Less than three weeks after triggering Article 50 and starting the official Brexit process, Prime Minister Theresa May dropped a bombshell in the form of a snap General Election, scheduled to take place on 8 June. UK equity indices dipped sharply in response to the surprise announcement, and over April as a whole, the FTSE100 Index fell by 1.6%. In contrast, the FTSE250 Index rose by 3.4% and reached a new high during the month.
Since the beginning of 2017, the best-performing FTSE industry sectors have been personal goods, forestry & paper, electronic & electrical equipment, industrial engineering, and household goods. The worst-performing sectors include fixed-line telecoms, oil & gas producers, technology hardware & equipment, and electricity.
The International Monetary Fund (IMF) expects the UK’s economic expansion to be stronger than previously expected, predicting growth of 2% in 2017 and 1.5% in 2018. Overall, the UK is tipped to be one of the strongest advanced economies in the world this year. Nevertheless, looking further ahead, the IMF expects Brexit to weaken the UK’s economic growth in the longer term, citing “the expected increase in barriers to trade and migration”.
European investors were encouraged by the decisive victory in the French presidential election by the pro-EU centrist candidate Emmanuel Macron. The euro rose to its highest level since November against the US dollar and also strengthened sharply against the Japanese yen, which is widely regarded as a safe-haven currency during periods of instability.
Over April as a whole, France’s CAC40 Index rose by 2.8%, while Germany’s Dax Index climbed by 1%. The French economy grew by 0.3% during the first quarter of 2017 compared with 0.5% in the final quarter of 2016. Growth was undermined by sluggish household consumption and a drop in exports. Nevertheless, activity in the eurozone reached its highest level for almost six years during March, according to Markit, boosted by accelerating growth in the key economies of Germany and France. Inflows of new business into the euro area achieved their strongest rate since April 2011, and employment growth accelerated to its highest level in more than nine and a half years.
The rate of unemployment in the eurozone fell to its lowest level for almost eight years in February, easing to 9.5%. Unemployment in Germany remained at 3.9%, while the rate in France stayed at 10% and Spain’s rate edged down to 18%. In comparison, unemployment in Greece remains above 23%. At a meeting in Malta, the eurozone’s finance ministers agreed a deal “in principle” to release Greece’s delayed bailout funds. The deal includes agreements to cut pension expenditure and increase the collection of taxes.
In the US, the Dow Jones Industrial Average Index rose by 1.3% during April, while the S&P 500 Index climbed by 0.9%. In comparison, the technology-rich Nasdaq Index breached 6,000 points for the first time during April and rose by 2.3% over the month as a whole. Investors were cheered by encouraging corporate earnings reports from several leading technology companies, including Amazon, Microsoft, Intel, and Alphabet (the parent company of Google). Some Federal Reserve (Fed) policymakers have expressed concerns however that equities might be overvalued, warning that price rises were being fuelled by expectations of corporate tax cuts or an increase in risk tolerance amongst investors, rather than by the anticipation of stronger economic growth.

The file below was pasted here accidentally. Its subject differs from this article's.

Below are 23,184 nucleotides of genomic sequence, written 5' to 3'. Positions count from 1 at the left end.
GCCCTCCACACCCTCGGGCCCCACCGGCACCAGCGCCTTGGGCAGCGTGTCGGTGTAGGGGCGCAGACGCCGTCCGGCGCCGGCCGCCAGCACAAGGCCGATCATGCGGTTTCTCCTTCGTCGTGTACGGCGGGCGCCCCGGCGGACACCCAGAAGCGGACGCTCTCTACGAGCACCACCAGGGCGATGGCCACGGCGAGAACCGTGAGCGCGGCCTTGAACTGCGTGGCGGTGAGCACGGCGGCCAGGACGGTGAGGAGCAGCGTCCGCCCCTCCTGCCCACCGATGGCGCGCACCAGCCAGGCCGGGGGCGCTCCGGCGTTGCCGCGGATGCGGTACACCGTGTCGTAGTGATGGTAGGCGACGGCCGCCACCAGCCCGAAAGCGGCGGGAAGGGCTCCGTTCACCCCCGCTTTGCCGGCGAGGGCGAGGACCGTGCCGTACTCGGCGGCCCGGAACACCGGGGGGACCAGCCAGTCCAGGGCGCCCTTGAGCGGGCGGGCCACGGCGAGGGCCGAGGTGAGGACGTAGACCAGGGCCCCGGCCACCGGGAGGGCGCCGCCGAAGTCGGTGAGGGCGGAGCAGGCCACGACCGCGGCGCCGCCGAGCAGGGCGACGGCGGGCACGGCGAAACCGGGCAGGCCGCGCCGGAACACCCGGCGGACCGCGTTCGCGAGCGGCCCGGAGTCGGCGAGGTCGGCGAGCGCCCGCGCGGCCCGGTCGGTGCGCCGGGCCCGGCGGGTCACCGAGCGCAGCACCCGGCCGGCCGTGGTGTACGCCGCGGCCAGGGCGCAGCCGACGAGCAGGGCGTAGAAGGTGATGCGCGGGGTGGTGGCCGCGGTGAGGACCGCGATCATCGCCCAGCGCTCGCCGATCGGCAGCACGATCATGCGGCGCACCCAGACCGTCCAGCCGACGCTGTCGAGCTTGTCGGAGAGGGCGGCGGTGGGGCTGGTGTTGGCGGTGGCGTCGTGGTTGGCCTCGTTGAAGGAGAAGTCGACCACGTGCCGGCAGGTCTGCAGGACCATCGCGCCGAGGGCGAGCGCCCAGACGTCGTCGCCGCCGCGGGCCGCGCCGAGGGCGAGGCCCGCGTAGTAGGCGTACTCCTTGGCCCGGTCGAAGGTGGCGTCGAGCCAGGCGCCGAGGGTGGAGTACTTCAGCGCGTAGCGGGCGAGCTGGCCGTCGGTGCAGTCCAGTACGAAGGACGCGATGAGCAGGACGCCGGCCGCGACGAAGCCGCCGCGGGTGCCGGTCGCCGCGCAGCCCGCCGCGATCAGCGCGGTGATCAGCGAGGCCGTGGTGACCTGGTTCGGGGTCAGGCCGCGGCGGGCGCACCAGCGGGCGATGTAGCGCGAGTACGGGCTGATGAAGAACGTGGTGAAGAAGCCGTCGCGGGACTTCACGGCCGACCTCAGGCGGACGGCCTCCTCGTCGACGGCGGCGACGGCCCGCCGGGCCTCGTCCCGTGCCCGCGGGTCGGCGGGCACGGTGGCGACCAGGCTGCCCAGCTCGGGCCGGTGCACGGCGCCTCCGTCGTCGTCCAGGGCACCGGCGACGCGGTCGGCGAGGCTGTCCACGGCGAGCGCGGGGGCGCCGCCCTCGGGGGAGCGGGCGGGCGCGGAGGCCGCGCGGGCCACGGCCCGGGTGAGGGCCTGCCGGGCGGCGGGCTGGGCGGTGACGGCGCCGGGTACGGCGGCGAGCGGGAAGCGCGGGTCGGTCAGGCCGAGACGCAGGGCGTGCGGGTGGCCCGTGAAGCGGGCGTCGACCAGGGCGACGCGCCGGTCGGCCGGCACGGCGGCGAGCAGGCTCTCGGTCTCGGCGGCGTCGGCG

Elsewhere, the rapid growth of credit in China poses a real threat to the wider global economy, according to the IMF. Credit in relation to China’s economy has more than doubled in less than ten years, and the IMF has urged China’s authorities to increase their efforts to slow down credit growth and reduce vulnerabilities. China’s economy expanded at an annualised rate of 6.9% during the first three months of 2017. In March, the National People’s Congress set the country’s overall growth target for 2017 at 6.5%. The Shanghai Composite Index fell by 2.1% over April.
South Africa remained under pressure during April amid intensifying political turmoil. Credit ratings agency Standard & Poor’s (S&P) cut South Africa’s credit rating from “BBB-“ to “junk” status, citing high levels of government debt and political upheaval that is putting the economy at risk, and could result in delays to fiscal and structural reforms. Ratings agency Moody’s placed South Africa’s rating under review, while Fitch cut its own rating of South Africa to “junk” status.
Closer to home, there has been a quarterly fall in the average residential property price in Northern Ireland for the first time in 4 years. The average value decreased by 0.8% – or about £1,000 – to £124,000 in the first months of 2017. The number of sales is also at its lowest point since 2013.
The official calculation is made quarterly by the Northern Ireland Statistics and Research Agency (NISRA) based on stamp duty data. Apartments suffered the biggest recent slump in value (-4.5%), compared to semi-detached properties which stayed unchanged. In terms of council areas, Mid and East Antrim recorded a 3.1% fall and Belfast 2.3%. However, today’s prices overall are still up by 4.3% on this time last year.
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The value of your investment can go down as well as up and you may not get back as much as you originally invested.